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Isolation of a novel strain of adenovirus in epidemic keratoconjunctivitis

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A novel strain of adenovirus has been isolated from a 25 year old male patient in Japan suffering from severe clinical manifestations of epidemic keratoconjunctivitis (EKC). The novel causative agent, strain M86, showed similarities with two other adenoviruses: type 11 (Ad11) and type 35 (Ad35).

Although Ad11 infrequently causes keratoconjunctivitis, Ad35 and the new strain M86, have never before been reported as ocular pathogens. Analysis of M86 at a molecular level using restriction endonuclease showed that it might have evolved from the recombination of the two parent viruses Ad35 and Ad11.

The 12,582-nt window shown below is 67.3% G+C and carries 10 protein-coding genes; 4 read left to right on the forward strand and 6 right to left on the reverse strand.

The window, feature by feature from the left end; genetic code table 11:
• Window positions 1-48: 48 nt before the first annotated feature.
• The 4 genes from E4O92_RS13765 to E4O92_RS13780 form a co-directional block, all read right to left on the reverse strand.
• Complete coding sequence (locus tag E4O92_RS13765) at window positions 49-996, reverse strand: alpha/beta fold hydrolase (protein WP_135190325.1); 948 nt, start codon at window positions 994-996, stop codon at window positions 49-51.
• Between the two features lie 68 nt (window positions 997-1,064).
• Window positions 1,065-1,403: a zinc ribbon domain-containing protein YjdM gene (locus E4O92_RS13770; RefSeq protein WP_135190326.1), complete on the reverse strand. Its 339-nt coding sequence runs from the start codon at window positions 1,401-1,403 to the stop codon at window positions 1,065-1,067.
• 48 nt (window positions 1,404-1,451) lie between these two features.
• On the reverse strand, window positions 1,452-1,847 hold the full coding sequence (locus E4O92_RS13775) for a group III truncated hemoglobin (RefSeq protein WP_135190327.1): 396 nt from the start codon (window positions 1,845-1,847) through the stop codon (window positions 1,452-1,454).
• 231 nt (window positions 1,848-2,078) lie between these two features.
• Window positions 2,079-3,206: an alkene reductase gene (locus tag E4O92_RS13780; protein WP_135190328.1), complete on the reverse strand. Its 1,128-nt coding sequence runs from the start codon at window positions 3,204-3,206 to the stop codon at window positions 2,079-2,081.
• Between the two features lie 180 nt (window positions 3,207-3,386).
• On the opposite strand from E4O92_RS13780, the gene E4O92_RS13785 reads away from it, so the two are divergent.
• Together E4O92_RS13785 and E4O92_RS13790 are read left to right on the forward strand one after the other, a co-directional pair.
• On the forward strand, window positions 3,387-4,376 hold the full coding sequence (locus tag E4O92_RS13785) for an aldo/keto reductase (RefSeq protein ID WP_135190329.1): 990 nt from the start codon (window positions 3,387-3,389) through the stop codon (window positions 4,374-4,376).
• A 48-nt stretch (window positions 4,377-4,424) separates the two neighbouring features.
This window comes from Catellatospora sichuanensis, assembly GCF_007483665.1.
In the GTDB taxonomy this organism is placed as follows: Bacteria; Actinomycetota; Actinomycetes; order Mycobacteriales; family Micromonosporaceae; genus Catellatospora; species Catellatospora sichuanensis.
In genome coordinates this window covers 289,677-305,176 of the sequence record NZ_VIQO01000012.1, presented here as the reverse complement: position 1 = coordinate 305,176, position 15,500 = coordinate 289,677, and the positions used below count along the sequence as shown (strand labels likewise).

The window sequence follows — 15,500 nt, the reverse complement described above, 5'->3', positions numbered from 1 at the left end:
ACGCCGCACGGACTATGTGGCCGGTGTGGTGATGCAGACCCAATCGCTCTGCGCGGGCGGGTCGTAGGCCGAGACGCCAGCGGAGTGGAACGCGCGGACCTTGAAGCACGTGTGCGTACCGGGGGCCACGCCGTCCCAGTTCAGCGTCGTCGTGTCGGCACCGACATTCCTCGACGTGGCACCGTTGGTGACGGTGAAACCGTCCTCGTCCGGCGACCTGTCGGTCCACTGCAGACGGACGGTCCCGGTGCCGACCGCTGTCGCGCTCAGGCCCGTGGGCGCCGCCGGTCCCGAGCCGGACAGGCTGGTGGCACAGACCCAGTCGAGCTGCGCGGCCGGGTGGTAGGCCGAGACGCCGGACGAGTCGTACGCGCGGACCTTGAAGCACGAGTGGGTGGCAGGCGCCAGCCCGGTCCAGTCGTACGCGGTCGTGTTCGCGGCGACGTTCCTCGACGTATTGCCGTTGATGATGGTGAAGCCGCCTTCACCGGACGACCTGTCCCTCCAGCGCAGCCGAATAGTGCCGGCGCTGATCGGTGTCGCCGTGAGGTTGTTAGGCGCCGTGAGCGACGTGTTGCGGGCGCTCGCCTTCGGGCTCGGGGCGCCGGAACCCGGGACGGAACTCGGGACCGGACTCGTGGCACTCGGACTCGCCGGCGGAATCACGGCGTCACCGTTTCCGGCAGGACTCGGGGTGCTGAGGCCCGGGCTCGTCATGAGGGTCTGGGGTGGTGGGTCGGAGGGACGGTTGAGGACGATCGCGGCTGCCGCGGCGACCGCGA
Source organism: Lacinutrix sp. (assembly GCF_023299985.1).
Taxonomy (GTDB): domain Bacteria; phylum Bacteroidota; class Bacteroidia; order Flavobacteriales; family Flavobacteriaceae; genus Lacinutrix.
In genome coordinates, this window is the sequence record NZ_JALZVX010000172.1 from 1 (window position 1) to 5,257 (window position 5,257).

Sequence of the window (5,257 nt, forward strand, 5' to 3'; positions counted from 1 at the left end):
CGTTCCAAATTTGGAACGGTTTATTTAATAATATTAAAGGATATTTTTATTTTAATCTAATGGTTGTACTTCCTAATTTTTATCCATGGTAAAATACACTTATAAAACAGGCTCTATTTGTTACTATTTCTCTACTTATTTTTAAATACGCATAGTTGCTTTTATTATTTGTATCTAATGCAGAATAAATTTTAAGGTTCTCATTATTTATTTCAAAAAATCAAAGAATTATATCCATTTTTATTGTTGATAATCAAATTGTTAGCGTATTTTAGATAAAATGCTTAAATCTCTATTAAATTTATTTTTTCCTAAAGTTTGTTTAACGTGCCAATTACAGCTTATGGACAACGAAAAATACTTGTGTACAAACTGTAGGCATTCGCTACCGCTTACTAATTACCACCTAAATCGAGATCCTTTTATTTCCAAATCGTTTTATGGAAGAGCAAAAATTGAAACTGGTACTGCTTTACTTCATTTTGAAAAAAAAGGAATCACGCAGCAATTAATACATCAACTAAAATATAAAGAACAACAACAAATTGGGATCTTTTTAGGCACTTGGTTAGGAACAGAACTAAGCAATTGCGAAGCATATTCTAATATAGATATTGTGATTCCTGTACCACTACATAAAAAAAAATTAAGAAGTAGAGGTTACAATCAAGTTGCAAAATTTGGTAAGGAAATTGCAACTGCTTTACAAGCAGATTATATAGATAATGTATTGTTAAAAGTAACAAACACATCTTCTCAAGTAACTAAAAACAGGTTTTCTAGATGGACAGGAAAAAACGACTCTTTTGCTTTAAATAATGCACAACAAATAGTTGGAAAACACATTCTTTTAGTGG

The fibre knob of M86, used to attach the virus to a specific cellular receptor on conjunctival or corneal cells, was found to have 99% homology with Ad11. The hexon protein of M86, the antigen against which antibodies are raised to neutralise the infectivity of adenoviruses, was found to be partly homologous to Ad35 and partly to Ad11; the hypervariable regions (HVRs) of the hexon protein were 100% homologous to Ad35 in HVRs 1,2,3, and 6 and to Ad 11 in HVRs 4 and 6.

The mixed antigenic characteristics of a virus strain like M86 may enable it to circumvent existing immunity. This is important since it can enable the non-ocular adenoviruses to become ocular pathogens, which in the future might be responsible for outbreaks of EKC.

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